Since I was in Asia, there has been an image in my head that I can’t lose, and I’ve been waiting for a place to write about it, and I think today is a good time to do that. It comes from seeing heaping decays of polluted waste that people are actually living in. It has led me to believe that something is dreadfully wrong with Christmas.
What I mean is this. At Christmas time, Christians tend to put lovely manger scenes in our Churches and homes. We decorate them with nice lights, and beautifully arranged flowers, accented with flame-retardant straw or hay (because fire codes now dictate us to do so, and I’m sure Jesus was born near flame-retardant straw.) We make a lovely little scene that makes us go “Ahhh! Jesus was born. How sweet!”
Instead try this. Keep the refuse of chicken bones, vegetable peelings, table scraps, and anything rotten that you have in the refrigerator, and put them in a compost heap for four to five weeks. Find as many droppings from dogs, cats, rabbits, or cows if you are near to any, and add them to the mix after about two weeks. This is a good start.
Find the dampest, darkest, corner of a basement, where things tend to mold and rot, and start a collection of used wrappings, used bags, even egg shells do nicely, and keep let them build up for a couple weeks. Fold in the contents of the compost pile, and to top it off, bathe the area in a quart of urine.
Now you have your manger scene.
What I’m getting at is the fact that we spend so much time fancying up and making “beautiful” something that was despicable. If you could take the foulest location you can imagine, a place so rancid you would not dare to put your pet in it… let alone a human baby… let alone the Son of God, then you’ve got the scene that the Gospel of Luke has in mind when he wrote that Jesus was born in a manger. But Christians tend to clean up the nasty parts of the Scriptures that make us uncomfortable. Doing so - tells us more about who we are than it tells us about God’s saving power, even in the most despicable of conditions.
Today, I went to visit Lourdes, France.
Now why would I lead into Lourdes, France with such a lecherous tone? Because I spent most of my time there trying to figure out what the word “immaculate” means. It was in Lourdes that Mary appeared to St. Bernadette and announced to the world that Mary, the mother of God, was “Immaculate,” from conception.
Lourdes is beautiful, and is filled, even on a Thursday morning, with thousands of devotees. They are mostly very young, or very old. I don’t know exactly what to make of that, but I did particularly like the volunteers who wheel the elderly to the Grotto on special carts designed for elderly pilgrims. Take a look at it. If you have downloaded Google Earth onto your computer, you can view my pictorial of Lourdes by clicking here.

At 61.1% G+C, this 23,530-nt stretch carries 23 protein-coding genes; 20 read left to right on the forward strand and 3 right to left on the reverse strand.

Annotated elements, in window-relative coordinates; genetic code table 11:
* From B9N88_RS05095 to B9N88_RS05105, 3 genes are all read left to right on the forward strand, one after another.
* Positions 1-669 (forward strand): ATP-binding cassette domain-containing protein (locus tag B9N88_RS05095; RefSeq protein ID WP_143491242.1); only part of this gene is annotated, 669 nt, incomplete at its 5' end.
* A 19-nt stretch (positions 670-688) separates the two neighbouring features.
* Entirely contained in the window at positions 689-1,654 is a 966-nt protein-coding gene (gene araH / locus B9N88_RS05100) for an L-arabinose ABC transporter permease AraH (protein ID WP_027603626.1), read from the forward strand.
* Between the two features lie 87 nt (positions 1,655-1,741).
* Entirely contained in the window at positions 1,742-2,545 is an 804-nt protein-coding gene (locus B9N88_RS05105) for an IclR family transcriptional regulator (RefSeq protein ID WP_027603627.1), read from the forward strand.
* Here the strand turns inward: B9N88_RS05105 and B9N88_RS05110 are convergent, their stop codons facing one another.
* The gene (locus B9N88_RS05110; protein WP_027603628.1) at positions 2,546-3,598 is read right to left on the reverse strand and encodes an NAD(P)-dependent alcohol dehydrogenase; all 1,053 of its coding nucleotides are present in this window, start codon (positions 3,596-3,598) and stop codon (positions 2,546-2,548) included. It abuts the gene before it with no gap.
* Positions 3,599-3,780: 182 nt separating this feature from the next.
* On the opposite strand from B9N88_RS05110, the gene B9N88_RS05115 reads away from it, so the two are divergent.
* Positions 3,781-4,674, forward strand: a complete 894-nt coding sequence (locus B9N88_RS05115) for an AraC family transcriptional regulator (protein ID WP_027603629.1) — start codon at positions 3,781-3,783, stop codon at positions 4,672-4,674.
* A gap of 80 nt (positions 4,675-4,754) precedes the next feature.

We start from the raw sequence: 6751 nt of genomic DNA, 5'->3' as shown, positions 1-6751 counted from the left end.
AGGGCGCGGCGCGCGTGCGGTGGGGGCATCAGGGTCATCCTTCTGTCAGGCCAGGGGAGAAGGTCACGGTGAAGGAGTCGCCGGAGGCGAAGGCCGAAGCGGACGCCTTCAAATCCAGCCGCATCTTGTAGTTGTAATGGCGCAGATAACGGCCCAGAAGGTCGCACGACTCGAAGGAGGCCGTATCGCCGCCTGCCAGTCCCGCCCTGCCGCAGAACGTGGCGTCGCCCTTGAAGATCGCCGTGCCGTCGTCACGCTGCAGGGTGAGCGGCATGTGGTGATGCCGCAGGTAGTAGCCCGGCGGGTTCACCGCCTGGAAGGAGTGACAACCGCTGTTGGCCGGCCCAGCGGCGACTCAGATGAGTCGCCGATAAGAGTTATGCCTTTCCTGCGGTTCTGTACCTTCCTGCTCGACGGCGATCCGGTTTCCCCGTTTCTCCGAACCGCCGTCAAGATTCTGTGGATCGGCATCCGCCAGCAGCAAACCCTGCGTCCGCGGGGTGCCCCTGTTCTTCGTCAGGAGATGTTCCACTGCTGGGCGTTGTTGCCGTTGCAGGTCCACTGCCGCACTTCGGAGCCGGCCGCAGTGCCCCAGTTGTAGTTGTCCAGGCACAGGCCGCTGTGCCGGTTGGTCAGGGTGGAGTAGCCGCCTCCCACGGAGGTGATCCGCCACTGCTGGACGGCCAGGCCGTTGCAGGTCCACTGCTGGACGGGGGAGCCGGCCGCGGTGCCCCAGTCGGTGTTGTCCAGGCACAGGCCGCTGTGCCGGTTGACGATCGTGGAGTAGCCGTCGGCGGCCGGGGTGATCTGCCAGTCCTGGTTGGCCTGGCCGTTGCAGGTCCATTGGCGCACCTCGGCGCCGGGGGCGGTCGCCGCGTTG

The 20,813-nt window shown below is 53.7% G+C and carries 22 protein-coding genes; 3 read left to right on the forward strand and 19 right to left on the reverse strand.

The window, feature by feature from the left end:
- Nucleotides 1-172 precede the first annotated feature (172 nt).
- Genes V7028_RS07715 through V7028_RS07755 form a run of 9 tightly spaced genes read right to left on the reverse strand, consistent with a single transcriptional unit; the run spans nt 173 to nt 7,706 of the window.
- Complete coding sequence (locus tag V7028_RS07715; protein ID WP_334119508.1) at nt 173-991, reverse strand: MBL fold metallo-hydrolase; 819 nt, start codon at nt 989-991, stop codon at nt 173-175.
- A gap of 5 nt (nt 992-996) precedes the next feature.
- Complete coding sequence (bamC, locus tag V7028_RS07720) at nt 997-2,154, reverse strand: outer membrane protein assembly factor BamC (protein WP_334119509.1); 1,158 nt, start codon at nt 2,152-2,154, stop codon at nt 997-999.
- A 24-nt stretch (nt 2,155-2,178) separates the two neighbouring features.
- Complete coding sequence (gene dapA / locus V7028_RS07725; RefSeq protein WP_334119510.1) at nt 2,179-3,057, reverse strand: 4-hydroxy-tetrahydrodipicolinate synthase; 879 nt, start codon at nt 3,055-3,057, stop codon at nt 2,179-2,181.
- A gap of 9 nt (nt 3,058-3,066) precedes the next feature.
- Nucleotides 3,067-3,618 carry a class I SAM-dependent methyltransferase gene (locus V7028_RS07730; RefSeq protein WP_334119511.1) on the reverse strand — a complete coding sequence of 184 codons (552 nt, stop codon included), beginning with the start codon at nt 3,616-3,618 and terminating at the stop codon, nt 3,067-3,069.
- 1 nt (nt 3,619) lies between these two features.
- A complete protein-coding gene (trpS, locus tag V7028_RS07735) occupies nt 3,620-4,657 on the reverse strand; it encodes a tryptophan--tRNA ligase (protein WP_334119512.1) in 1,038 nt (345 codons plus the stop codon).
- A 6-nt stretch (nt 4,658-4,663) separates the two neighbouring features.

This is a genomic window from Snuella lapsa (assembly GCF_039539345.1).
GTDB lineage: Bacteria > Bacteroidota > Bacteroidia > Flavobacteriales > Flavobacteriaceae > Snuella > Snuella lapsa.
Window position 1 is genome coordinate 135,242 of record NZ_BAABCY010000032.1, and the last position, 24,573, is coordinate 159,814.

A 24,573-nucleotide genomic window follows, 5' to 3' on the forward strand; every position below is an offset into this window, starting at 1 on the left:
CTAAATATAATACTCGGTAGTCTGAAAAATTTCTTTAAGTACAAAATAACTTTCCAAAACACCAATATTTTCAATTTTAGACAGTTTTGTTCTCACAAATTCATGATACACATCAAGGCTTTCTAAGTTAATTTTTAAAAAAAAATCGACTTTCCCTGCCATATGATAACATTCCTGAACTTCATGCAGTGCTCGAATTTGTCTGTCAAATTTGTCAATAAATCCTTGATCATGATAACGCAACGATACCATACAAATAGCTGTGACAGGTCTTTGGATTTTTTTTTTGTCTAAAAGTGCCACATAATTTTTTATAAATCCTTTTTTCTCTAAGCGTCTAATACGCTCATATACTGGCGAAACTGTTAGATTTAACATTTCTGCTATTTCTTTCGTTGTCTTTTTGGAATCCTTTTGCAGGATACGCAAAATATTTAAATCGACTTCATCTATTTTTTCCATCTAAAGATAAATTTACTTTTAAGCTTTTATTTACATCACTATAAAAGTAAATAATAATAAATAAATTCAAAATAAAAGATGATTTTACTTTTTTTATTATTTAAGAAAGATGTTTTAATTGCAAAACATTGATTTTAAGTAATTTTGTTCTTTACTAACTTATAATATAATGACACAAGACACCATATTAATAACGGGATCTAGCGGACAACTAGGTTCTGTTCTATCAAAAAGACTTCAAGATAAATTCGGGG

There is a lot of effort by Catholics to defend Mary. I had a good laugh yesterday when I rediscovered the fact that, at one point in his journeys, St. Ignatius actually got into a fight with a Muslim over the issue of Mary’s virginity. Ignatius, always pompous and quick tempered, argued with the man, but then settled down, and decided not to kill him. “How big of him!” I thought. He actually decided not to kill someone because of their beliefs. “What a great beginning to inter-religious dialogue… deciding not to slice open someone’s throat! No wonder he was declared a saint!”
The Immaculate Conception is the doctrine that the Roman Catholic Church holds in which we believe that Mary was born without sin, and in her life, remained flawless. Beliefs about Mary have been one of the great contentions between Catholics and Protestants, but increasingly in my life, I have come to appreciate more and more the Church’s teaching on Mary, and have developed a greater devotion to her. You’ll notice in my writing, that I continually emphasize the importance of our ability to say “yes” to the call of God. This comes from my admiration of Mary at the moment of the Annunciation. The other day in a blog, I even used the word “Fiat!” I wasn’t referring to the car. I was referring to the Latin equivalent of what Mary said with her very life. She said “Fiat!” “Yes!” She is an absolute heroine, constantly willing to bear the laboring pains of bringing Christ’s salvation into the world.
Yet, despite my increased appreciation for Mary, there is this nagging conversation that I keep hearing in my head between me, and my more limited self. I share it, hoping that St. Ignatius will spare the part of me that asks questions, the same way he spared the Muslim.
“Do you really believe Mary is Immaculate?”
“Born without sin?”
“Absolutely. Her entire life, she said “Yes” to God.”
“So she never had sexual intercourse?”
“What’s that got to do with…”